Chemical changes in soil and soil solution after calcium silicate addition to a northern hardwood forest

Youngil Cho, Charles T Driscoll, Chris E Johnson, Thomas G. Siccama

Research output: Contribution to journalArticle

35 Citations (Scopus)

Abstract

Liming has been used to mitigate effects of acidic deposition in forest ecosystems. This study was designed to examine the effects of calcium (Ca) supply on the spatial patterns and the relations between soil and soil solution chemistry in a base-poor forest watershed. Watershed 1 at the Hubbard Brook Experimental Forest in New Hampshire, USA was experimentally treated with wollastonite (CaSiO 3) in October, 1999. Exchangeable Ca (Ex-Ca), soil pH s (in 0.01 M CaCl 2), effective cation exchange capacity (CEC e), and effective base saturation (BS e) increased, while exchangeable acidity (Ex-Acid) decreased in organic soil horizons in 2000 and 2002. Mineral soils experienced either small increases in Ex-Ca, pH s, CEC e, BS e, small decreases in Ex-Acid or no changes. Thus, most of the added Ca remained in the forest floor during the study period. Prior to the treatment the BS e decreased with increasing elevation in organic and mineral soil horizons. This spatial pattern changed significantly in the forest floor after the treatment, suggesting that soils at higher elevations were more responsive to the chemical addition than at lower elevations. Soil solutions draining the forest floor responded to the treatment by increases in concentrations of Ca, dissolved silica, pH, and acid neutralizing capacity (ANC), and a decrease in inorganic monomeric Al (Al i). Treatment effects diminished with increasing soil depth and decreasing elevation. Positive correlations between Ca/total monomeric Al (Al m) in soil solution and Ex-Ca/Ex-Al ratios in soil indicated that changes in the chemistry of soils significantly influenced the chemistry of soil water, and that Ca derived from the dissolution of wollastonite mitigated the mobilization of Al within the experimental watershed.

Original languageEnglish (US)
Pages (from-to)3-20
Number of pages18
JournalBiogeochemistry
Volume100
Issue number1
DOIs
StatePublished - 2010

Fingerprint

Hardwoods
silicate
calcium
Soils
soil
forest floor
Calcium
wollastonite
watershed
saturation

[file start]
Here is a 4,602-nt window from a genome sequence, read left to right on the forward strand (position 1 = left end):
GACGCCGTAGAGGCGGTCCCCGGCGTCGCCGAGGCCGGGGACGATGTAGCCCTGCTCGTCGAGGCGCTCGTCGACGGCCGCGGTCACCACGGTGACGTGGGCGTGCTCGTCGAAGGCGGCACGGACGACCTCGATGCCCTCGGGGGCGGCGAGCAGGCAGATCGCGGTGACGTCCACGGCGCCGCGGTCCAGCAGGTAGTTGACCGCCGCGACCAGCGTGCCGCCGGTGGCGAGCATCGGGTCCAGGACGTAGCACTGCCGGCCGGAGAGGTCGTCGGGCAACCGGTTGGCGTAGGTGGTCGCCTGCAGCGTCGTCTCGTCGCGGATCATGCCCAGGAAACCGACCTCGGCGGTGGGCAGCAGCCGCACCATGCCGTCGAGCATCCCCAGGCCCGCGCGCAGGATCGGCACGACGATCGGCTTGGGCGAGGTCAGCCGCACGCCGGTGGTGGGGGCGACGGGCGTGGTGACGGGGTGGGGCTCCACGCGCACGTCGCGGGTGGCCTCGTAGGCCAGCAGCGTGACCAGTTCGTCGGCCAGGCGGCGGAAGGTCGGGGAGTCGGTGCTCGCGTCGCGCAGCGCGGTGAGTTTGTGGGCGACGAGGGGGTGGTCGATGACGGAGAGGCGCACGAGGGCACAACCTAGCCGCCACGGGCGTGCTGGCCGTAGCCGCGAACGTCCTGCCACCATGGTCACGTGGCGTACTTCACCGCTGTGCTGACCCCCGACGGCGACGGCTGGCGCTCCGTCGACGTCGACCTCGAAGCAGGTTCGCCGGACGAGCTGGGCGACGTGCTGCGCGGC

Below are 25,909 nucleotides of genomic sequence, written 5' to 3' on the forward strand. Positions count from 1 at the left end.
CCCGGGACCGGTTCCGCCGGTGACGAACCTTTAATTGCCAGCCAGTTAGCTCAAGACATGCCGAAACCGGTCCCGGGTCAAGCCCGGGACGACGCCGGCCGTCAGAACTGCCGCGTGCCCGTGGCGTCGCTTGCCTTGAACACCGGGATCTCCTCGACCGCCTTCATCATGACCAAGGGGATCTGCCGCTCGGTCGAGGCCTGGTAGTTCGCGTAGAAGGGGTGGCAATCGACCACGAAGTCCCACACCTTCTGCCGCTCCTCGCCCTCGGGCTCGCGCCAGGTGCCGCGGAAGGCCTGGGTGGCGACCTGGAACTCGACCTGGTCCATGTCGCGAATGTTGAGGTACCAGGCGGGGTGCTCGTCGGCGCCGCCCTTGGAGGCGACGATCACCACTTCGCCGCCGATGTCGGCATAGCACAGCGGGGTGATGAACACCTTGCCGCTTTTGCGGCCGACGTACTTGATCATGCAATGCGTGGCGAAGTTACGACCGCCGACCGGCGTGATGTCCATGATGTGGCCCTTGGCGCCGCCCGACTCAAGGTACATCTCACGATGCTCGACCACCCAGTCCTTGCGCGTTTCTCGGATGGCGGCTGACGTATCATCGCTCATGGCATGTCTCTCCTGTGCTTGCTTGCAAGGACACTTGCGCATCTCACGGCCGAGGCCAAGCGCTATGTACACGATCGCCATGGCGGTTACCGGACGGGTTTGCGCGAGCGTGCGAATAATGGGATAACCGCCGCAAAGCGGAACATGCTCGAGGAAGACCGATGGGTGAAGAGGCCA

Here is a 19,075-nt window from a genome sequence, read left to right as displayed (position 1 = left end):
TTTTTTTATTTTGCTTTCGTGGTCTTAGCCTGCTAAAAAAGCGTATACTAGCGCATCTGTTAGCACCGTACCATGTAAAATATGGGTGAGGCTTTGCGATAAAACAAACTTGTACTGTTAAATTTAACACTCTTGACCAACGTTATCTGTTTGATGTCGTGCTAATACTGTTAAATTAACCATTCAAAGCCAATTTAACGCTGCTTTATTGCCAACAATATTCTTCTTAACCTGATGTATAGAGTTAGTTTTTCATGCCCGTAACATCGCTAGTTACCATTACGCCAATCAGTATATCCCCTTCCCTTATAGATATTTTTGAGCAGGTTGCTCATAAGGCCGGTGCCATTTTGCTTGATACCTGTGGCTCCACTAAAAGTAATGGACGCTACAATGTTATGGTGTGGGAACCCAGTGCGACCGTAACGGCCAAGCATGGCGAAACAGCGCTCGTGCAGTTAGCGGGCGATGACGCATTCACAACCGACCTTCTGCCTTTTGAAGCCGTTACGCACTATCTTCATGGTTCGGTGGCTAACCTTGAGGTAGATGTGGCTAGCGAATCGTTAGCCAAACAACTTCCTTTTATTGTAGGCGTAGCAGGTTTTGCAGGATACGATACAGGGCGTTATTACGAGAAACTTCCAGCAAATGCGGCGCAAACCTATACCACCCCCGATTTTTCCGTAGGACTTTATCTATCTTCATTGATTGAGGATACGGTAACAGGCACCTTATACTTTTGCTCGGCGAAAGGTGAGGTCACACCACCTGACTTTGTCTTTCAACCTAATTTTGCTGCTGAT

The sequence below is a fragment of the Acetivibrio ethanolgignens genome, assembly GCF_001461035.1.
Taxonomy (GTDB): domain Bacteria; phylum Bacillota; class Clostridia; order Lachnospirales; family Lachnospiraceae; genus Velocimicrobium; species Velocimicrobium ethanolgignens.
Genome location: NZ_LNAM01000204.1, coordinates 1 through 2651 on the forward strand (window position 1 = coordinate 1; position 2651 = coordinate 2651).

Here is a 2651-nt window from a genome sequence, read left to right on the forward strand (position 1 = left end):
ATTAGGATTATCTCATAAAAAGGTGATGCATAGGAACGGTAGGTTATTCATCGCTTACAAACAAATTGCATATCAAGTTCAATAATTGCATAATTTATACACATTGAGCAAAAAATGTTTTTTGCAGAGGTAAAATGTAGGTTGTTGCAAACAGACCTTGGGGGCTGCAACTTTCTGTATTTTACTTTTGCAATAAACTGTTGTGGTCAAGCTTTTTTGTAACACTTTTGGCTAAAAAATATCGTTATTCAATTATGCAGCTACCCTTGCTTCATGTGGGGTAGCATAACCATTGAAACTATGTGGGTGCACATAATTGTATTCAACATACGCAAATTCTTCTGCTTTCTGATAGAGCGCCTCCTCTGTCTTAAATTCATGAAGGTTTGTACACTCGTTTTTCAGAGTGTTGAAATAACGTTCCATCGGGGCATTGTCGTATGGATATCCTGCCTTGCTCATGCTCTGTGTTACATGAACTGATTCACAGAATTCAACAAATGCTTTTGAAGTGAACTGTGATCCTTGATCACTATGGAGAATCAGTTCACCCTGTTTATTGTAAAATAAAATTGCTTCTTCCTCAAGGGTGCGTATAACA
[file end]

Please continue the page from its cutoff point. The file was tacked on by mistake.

Watersheds
soil horizon
cation exchange capacity
acidity
Acidity
chemical
calcium silicate
Minerals
Cations
liming

Keywords

  • Calcium
  • Hubbard Brook Experimental Forest
  • Soil
  • Soil solution
  • Wollastonite

ASJC Scopus subject areas

  • Earth-Surface Processes
  • Environmental Chemistry
  • Water Science and Technology

Cite this

Chemical changes in soil and soil solution after calcium silicate addition to a northern hardwood forest. / Cho, Youngil; Driscoll, Charles T; Johnson, Chris E; Siccama, Thomas G.

In: Biogeochemistry, Vol. 100, No. 1, 2010, p. 3-20.

Research output: Contribution to journalArticle

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AB - Liming has been used to mitigate effects of acidic deposition in forest ecosystems. This study was designed to examine the effects of calcium (Ca) supply on the spatial patterns and the relations between soil and soil solution chemistry in a base-poor forest watershed. Watershed 1 at the Hubbard Brook Experimental Forest in New Hampshire, USA was experimentally treated with wollastonite (CaSiO 3) in October, 1999. Exchangeable Ca (Ex-Ca), soil pH s (in 0.01 M CaCl 2), effective cation exchange capacity (CEC e), and effective base saturation (BS e) increased, while exchangeable acidity (Ex-Acid) decreased in organic soil horizons in 2000 and 2002. Mineral soils experienced either small increases in Ex-Ca, pH s, CEC e, BS e, small decreases in Ex-Acid or no changes. Thus, most of the added Ca remained in the forest floor during the study period. Prior to the treatment the BS e decreased with increasing elevation in organic and mineral soil horizons. This spatial pattern changed significantly in the forest floor after the treatment, suggesting that soils at higher elevations were more responsive to the chemical addition than at lower elevations. Soil solutions draining the forest floor responded to the treatment by increases in concentrations of Ca, dissolved silica, pH, and acid neutralizing capacity (ANC), and a decrease in inorganic monomeric Al (Al i). Treatment effects diminished with increasing soil depth and decreasing elevation. Positive correlations between Ca/total monomeric Al (Al m) in soil solution and Ex-Ca/Ex-Al ratios in soil indicated that changes in the chemistry of soils significantly influenced the chemistry of soil water, and that Ca derived from the dissolution of wollastonite mitigated the mobilization of Al within the experimental watershed.

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